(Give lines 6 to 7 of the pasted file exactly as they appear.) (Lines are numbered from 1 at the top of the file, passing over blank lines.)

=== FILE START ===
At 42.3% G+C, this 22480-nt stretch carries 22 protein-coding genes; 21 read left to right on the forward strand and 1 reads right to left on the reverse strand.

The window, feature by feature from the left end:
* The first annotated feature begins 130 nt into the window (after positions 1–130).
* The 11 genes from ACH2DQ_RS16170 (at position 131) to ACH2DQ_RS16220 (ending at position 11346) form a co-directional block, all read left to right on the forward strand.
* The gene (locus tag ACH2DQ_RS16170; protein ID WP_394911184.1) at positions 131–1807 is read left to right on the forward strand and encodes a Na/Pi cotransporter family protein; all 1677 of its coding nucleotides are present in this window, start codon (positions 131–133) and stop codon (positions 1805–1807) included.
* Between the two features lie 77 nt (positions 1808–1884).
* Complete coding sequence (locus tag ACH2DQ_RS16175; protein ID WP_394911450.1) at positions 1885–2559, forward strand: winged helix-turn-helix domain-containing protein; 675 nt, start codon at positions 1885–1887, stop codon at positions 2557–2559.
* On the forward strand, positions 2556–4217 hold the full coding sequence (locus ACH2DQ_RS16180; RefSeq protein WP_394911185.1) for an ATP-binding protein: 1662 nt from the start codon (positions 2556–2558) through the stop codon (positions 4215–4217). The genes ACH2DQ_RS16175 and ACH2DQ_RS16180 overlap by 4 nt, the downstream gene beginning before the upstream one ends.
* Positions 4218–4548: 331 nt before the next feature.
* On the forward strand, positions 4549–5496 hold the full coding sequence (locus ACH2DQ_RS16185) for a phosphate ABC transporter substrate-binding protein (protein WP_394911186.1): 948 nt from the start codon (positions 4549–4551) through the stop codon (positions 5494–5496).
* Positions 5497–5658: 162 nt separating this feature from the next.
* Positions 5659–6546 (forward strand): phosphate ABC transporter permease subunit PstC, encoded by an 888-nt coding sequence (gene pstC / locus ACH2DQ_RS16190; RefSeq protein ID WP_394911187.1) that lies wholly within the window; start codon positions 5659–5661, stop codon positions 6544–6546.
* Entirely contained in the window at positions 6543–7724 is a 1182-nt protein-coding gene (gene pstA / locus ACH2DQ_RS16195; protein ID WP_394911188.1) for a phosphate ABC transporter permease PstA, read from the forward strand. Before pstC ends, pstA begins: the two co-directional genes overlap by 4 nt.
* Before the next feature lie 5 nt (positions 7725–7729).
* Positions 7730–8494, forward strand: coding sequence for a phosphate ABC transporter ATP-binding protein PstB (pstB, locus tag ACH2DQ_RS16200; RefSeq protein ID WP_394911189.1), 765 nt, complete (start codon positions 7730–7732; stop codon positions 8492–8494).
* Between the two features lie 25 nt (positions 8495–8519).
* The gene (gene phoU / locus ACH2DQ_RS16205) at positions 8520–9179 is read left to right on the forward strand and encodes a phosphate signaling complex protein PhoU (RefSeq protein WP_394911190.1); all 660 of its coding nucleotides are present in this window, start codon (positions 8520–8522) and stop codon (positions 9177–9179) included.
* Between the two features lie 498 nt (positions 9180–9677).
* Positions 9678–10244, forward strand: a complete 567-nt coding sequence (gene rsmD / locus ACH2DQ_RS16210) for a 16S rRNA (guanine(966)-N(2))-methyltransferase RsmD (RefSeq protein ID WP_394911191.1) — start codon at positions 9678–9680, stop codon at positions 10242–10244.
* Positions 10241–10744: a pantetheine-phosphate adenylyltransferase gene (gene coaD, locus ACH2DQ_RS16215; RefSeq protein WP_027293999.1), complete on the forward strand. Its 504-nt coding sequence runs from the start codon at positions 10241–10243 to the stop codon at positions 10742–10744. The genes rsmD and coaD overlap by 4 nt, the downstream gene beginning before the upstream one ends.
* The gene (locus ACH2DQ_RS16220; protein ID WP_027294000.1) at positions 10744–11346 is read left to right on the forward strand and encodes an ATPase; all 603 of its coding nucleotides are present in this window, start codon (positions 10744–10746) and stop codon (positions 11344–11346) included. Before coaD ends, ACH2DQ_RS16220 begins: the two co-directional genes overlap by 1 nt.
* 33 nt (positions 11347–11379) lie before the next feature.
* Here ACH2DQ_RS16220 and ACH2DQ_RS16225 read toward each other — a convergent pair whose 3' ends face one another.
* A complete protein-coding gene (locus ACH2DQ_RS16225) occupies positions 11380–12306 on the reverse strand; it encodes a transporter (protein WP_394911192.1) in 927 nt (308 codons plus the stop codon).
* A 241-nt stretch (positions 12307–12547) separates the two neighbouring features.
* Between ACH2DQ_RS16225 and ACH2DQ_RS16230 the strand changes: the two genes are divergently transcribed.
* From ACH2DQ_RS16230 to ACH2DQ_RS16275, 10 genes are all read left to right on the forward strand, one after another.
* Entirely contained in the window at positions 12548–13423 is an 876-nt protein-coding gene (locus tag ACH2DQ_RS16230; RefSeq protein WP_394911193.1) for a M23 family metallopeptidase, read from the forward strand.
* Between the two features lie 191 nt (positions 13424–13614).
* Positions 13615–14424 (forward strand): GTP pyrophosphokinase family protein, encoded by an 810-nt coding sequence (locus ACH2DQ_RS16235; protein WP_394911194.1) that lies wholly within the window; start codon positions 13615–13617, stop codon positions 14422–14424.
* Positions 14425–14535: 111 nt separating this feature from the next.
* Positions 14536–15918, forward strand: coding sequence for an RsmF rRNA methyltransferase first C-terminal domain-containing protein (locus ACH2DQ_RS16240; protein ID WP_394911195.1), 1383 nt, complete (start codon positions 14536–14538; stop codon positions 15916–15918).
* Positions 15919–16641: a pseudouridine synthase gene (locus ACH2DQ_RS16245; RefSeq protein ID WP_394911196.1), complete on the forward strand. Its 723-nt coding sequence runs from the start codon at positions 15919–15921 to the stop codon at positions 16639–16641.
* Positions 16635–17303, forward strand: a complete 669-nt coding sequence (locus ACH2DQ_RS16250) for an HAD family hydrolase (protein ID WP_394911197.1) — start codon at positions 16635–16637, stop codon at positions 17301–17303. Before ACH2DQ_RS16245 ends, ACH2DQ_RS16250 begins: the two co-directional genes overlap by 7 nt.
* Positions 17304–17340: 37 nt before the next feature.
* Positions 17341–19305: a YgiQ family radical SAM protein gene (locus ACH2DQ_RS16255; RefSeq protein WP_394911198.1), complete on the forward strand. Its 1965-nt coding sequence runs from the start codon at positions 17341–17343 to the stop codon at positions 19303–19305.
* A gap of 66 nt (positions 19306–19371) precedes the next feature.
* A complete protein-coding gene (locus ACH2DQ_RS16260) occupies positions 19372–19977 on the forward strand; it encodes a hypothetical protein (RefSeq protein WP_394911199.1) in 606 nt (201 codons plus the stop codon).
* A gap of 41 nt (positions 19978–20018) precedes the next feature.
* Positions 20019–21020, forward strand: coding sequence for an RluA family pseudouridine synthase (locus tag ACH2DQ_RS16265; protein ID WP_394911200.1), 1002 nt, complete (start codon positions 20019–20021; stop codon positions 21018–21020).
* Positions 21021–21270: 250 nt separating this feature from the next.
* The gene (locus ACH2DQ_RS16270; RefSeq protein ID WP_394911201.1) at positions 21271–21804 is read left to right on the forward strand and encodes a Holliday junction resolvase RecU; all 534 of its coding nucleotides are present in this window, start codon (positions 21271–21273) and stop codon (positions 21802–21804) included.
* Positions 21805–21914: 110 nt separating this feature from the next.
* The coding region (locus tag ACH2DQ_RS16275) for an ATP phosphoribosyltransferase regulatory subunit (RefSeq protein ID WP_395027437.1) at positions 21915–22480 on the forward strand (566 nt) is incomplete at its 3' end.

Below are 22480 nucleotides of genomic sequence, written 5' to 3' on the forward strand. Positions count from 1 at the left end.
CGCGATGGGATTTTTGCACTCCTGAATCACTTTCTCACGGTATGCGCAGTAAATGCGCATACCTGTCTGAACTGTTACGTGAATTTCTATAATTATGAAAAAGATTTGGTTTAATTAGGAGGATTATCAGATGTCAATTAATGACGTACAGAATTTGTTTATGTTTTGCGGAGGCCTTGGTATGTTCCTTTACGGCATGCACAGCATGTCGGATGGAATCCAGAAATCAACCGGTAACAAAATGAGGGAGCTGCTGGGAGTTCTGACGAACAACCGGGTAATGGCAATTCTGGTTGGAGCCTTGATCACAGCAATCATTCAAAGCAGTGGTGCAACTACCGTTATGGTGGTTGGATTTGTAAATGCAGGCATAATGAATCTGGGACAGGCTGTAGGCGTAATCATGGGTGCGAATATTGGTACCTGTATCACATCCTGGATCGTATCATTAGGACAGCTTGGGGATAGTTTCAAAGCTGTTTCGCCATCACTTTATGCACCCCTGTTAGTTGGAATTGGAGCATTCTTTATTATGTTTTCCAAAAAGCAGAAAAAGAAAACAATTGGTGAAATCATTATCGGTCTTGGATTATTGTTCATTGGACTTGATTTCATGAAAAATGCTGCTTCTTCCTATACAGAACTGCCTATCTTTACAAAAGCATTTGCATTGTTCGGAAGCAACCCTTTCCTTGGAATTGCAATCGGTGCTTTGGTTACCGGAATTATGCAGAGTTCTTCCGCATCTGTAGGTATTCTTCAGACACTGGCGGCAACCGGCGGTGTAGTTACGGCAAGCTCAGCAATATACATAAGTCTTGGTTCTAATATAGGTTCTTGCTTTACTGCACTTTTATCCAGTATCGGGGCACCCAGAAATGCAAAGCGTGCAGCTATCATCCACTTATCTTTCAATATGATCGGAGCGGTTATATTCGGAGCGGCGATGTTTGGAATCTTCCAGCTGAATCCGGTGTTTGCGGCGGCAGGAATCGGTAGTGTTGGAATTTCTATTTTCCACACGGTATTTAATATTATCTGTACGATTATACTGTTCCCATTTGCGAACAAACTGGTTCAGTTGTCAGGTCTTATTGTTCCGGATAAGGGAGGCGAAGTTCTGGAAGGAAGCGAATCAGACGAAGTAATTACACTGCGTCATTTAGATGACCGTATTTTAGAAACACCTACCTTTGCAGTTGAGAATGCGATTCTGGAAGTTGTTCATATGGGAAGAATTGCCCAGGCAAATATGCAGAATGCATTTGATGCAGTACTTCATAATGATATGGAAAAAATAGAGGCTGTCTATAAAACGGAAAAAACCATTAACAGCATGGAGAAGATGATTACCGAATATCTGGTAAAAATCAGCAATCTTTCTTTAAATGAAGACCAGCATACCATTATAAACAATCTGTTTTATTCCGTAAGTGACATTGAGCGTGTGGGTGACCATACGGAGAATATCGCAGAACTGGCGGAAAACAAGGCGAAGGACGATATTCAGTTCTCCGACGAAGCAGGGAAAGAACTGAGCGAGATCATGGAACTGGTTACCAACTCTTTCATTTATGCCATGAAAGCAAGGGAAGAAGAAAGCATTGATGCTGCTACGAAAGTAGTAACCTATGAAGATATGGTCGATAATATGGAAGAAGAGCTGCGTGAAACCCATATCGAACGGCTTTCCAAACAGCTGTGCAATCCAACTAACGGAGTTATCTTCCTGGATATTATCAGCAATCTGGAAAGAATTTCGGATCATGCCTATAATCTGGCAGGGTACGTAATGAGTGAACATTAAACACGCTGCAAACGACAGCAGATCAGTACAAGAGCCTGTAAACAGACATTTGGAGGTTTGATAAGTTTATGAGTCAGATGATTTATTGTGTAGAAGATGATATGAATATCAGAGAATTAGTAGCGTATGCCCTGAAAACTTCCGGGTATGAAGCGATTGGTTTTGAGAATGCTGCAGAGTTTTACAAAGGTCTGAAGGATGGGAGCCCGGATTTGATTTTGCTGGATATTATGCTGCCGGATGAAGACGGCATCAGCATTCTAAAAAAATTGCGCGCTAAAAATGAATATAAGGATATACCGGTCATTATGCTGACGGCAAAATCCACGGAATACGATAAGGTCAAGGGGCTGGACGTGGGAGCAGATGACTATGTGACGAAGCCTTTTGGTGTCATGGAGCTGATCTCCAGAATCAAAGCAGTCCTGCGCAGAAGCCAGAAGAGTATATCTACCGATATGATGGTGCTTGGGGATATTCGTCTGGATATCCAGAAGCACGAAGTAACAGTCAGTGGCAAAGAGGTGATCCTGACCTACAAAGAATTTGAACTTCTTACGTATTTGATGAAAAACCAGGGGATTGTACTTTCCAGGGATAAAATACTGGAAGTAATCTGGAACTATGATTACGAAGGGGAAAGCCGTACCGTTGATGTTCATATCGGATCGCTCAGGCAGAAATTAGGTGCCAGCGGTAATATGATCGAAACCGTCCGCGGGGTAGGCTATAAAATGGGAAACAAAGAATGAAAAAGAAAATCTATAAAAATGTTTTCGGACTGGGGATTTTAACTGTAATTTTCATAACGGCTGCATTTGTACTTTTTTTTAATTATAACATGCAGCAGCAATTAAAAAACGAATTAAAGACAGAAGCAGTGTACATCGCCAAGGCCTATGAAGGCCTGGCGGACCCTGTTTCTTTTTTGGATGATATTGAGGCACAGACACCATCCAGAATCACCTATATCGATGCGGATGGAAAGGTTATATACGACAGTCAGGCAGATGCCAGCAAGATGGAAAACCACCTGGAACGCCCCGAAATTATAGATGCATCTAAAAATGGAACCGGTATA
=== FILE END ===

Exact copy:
* Between the two features lie 77 nt (positions 1808–1884).
* Complete coding sequence (locus tag ACH2DQ_RS16175; protein ID WP_394911450.1) at positions 1885–2559, forward strand: winged helix-turn-helix domain-containing protein; 675 nt, start codon at positions 1885–1887, stop codon at positions 2557–2559.